Engaged employees are “in it” for more than a paycheck. They care and derive enjoyment from their work and feel that their efforts make a difference to the success of the company. Employee engagement is demonstrated by the emotional connection people feel towards their work, their team and their employer. Finding meaning and purpose in a task or role is one of the most important elements in unlocking employee engagement. Employee engagement can be critical to a company’s success, given its link to job satisfaction and employee morale. Communication is a critical part of creating and maintaining employee engagement.
  6. Belonging
    A feeling of belonging at work can be understood as having the same feeling as a person does in a personal setting where they feel comfortable among friends – happy to spend time with them, share opinions, and feel accepted for who they are. Employees who feel that they belong can benefit by feeling less isolated and enjoying a better workplace experience while employers benefit from their employees’ quality of performance, greater productivity and increased profitability.
  7. Self-confidence
    Self-confidence is important in the workplace. It instils employees with optimism and courage – and the ability to put forward innovative ideas without feeling inhibited. Self-confidence is also what allows employees to discuss concerns with a manager or to provide positive or negative feedback. Employees with self-confidence tend to be able to cope with challenges better. Self-confidence also allows teams to be more creative and innovative, supporting a collaborative environment.
  8. A sense of pride
    Pride at work is about employees feeling good about their work and accomplishments. Pride also comes from having a sense of purpose and feeling of being a part of something bigger than oneself. When employees feel pride in what they do, they are more satisfied with their work. They are motivated by a sense of achievement that spurs them to continue working hard and always striving to do better. There are many ways a company can foster pride – from reward programmes to sharing examples of how employees’ work is impacting clients and the community to helping them grow and meet their goals to succeed in their career.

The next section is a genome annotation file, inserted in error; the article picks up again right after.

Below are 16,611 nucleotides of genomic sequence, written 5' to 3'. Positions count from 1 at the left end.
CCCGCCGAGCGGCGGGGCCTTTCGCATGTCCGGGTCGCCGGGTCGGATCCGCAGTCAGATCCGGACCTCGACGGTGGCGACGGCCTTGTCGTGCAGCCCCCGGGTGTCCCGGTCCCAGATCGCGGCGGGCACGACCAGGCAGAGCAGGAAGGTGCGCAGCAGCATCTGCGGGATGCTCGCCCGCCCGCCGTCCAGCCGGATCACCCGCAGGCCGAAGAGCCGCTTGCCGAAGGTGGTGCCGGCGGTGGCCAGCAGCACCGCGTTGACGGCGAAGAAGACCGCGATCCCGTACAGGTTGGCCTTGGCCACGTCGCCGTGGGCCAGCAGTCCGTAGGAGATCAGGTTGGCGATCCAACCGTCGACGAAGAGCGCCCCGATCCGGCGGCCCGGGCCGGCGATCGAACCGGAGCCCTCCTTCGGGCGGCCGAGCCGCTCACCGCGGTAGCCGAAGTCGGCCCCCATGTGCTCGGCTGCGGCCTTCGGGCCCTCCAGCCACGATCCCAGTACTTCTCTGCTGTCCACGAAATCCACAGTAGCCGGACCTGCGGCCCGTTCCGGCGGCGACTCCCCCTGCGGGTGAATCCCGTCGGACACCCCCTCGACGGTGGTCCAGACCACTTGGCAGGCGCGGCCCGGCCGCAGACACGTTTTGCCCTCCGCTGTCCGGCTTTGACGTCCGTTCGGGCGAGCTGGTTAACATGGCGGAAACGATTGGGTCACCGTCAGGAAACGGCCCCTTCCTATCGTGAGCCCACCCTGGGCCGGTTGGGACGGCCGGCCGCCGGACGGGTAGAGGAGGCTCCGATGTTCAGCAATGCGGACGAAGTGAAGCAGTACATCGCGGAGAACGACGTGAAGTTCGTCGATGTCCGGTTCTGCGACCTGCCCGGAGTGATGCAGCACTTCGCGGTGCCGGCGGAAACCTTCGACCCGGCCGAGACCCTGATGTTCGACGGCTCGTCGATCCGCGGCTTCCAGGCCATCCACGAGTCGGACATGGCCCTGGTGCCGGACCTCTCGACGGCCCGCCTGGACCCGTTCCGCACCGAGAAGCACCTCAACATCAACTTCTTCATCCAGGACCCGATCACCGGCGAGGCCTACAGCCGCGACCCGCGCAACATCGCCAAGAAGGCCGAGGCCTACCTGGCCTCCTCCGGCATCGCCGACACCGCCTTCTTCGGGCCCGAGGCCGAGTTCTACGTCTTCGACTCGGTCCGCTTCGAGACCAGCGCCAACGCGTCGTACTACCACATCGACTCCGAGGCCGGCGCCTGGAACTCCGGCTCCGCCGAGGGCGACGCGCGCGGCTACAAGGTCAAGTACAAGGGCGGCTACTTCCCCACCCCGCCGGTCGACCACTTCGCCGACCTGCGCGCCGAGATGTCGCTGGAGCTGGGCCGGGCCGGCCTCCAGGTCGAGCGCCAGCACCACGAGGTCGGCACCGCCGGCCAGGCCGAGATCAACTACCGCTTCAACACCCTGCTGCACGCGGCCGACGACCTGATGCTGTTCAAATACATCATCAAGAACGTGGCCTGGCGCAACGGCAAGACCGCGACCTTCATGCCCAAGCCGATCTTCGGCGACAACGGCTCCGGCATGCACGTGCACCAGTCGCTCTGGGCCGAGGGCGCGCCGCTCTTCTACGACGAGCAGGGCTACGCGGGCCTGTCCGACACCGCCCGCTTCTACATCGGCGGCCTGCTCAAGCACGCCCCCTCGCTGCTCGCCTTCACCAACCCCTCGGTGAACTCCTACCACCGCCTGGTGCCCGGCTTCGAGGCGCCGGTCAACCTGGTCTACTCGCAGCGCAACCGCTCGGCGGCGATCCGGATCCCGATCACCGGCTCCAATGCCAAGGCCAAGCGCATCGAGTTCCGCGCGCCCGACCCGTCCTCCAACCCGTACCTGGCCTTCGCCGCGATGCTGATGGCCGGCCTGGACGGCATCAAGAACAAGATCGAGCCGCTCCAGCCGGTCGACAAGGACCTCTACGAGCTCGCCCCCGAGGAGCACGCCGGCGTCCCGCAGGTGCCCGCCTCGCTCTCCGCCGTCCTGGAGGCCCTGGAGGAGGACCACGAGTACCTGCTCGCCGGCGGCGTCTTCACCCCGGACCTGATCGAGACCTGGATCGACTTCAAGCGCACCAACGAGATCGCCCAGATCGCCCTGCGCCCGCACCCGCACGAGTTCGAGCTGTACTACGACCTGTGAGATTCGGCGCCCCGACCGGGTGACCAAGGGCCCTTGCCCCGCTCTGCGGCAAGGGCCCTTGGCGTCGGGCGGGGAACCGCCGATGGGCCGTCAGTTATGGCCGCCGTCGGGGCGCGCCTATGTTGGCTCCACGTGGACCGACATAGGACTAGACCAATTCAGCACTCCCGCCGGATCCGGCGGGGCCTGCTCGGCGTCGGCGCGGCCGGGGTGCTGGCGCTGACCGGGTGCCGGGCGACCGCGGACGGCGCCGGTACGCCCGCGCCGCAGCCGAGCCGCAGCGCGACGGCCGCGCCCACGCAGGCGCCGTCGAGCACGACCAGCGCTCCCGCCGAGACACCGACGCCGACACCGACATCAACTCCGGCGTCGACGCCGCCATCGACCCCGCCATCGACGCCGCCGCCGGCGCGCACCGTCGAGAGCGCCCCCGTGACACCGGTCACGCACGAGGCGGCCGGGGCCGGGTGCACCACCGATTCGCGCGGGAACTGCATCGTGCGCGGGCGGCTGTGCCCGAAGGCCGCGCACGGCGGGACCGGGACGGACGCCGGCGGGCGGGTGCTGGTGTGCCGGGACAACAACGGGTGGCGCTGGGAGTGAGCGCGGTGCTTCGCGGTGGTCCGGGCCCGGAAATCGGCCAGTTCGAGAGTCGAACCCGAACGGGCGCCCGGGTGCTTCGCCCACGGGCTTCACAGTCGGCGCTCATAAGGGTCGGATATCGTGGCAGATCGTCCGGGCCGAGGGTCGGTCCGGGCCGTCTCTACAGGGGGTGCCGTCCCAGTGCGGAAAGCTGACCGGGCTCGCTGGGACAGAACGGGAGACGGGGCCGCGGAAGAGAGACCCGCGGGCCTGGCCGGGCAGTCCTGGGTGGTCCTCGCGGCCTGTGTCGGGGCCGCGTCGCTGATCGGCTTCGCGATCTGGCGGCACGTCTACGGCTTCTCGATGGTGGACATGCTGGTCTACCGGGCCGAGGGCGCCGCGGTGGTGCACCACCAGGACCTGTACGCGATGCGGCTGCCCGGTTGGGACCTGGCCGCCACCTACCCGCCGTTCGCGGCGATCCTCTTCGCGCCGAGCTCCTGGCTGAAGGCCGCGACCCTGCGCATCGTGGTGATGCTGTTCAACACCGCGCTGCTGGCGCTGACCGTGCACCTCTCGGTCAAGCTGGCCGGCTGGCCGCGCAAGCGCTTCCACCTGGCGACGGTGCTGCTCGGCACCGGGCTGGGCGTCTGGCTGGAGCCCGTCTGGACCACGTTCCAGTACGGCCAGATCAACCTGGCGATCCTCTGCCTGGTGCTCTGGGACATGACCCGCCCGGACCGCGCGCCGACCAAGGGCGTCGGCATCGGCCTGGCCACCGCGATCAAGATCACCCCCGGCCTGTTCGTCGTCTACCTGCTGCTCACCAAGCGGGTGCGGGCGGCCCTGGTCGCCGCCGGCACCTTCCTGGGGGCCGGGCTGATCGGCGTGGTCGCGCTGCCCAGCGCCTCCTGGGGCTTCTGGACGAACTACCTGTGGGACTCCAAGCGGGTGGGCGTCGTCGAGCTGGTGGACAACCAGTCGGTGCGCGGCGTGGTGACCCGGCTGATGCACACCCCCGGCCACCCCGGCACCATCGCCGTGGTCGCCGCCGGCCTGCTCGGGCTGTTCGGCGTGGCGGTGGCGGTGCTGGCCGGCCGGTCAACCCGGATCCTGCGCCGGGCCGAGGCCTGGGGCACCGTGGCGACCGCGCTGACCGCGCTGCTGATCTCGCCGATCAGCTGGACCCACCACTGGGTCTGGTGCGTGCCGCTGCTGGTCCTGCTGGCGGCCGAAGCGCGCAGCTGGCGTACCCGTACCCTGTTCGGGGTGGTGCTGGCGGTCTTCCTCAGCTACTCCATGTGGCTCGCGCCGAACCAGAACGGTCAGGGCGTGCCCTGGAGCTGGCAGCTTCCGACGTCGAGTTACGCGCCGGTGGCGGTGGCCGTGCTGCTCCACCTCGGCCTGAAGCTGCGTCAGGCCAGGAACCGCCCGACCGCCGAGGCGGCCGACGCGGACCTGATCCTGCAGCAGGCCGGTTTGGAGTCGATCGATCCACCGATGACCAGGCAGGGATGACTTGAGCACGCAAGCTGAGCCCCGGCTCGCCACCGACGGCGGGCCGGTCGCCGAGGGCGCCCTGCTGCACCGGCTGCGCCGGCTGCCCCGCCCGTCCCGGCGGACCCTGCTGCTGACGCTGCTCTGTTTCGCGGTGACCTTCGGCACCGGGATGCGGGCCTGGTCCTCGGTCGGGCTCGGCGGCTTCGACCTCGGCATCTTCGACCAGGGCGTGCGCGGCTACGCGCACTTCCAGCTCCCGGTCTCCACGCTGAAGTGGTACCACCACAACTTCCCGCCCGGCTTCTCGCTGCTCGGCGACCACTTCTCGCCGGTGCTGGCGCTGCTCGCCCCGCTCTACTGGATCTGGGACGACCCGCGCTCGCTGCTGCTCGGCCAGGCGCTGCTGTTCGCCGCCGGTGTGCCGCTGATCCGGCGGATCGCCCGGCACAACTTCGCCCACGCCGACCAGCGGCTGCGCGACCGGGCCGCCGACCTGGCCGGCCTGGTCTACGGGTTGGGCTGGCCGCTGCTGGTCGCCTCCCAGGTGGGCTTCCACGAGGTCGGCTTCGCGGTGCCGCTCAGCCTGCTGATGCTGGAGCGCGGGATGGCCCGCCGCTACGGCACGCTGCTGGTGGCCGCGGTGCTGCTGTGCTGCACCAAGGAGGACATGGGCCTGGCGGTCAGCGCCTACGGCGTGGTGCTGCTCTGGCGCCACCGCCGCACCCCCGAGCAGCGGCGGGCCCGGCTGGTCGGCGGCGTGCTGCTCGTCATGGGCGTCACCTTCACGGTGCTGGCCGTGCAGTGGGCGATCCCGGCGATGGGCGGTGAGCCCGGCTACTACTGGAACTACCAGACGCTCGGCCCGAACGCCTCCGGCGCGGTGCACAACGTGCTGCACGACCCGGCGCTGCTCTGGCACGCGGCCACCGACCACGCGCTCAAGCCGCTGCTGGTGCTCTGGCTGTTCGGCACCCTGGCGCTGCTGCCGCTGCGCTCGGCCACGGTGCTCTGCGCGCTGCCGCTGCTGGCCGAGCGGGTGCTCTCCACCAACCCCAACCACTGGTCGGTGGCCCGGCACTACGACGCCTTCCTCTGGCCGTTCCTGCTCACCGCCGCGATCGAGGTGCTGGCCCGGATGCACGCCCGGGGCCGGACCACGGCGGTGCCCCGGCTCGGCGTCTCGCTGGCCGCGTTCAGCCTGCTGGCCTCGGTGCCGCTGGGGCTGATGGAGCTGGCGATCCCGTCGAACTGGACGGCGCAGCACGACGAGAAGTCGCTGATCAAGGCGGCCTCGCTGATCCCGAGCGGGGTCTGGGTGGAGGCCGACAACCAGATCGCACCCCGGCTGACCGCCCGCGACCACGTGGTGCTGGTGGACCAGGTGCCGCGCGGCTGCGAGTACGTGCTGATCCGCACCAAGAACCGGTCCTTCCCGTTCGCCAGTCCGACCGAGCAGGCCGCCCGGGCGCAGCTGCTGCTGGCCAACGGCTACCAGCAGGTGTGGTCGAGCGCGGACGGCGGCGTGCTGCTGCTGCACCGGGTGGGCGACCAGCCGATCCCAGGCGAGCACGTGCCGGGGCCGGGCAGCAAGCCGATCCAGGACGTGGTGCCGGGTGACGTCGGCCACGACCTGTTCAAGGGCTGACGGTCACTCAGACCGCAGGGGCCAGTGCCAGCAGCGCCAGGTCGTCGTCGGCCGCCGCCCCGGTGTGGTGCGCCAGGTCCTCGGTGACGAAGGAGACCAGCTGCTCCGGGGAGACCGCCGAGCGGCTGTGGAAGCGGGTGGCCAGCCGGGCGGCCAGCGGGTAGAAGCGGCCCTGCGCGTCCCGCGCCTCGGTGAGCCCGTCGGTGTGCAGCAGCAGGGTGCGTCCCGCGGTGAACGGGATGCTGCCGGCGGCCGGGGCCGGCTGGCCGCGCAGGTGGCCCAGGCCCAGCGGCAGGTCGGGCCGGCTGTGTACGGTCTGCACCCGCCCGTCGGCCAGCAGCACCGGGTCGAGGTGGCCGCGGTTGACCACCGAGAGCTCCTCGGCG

Communication is the key to turning negative emotions into positive emotions 

Your employees are human beings, and humans are emotional. Acknowledging, and sometimes addressing, particular emotions is important in that it recognises each employee for who they are – and it helps to improve a company’s emotional culture.  

  • When faced with an employee’s pent-up emotions, ask them how they are feeling and if they are okay. Strive to understand what they are feeling and why.  
  • If an employee does want to talk, find a private space and listen.   
  • If they do not want to talk, respect their wishes and do not pressure them to share.  

Listening to your employees and taking any necessary action allows them to express how they are feeling and makes them feel cared for and heard. It also establishes you as a trusted resource who can be depended on. 


Over to you for sharing your comments and experiences.

About the Author: Kerstin Jatho

Kerstin is the senior transformational coach and team development facilitator for 4Seeds Consulting. She is also the author of Growing Butterfly Wings, a book on applying positive psychology principles during a lengthy recovery. Her passion is to develop people-centred organisations where people thrive and achieve their potential in the workplace. You can find Kerstin on LinkedIn, Soundcloud, YouTube and Facebook.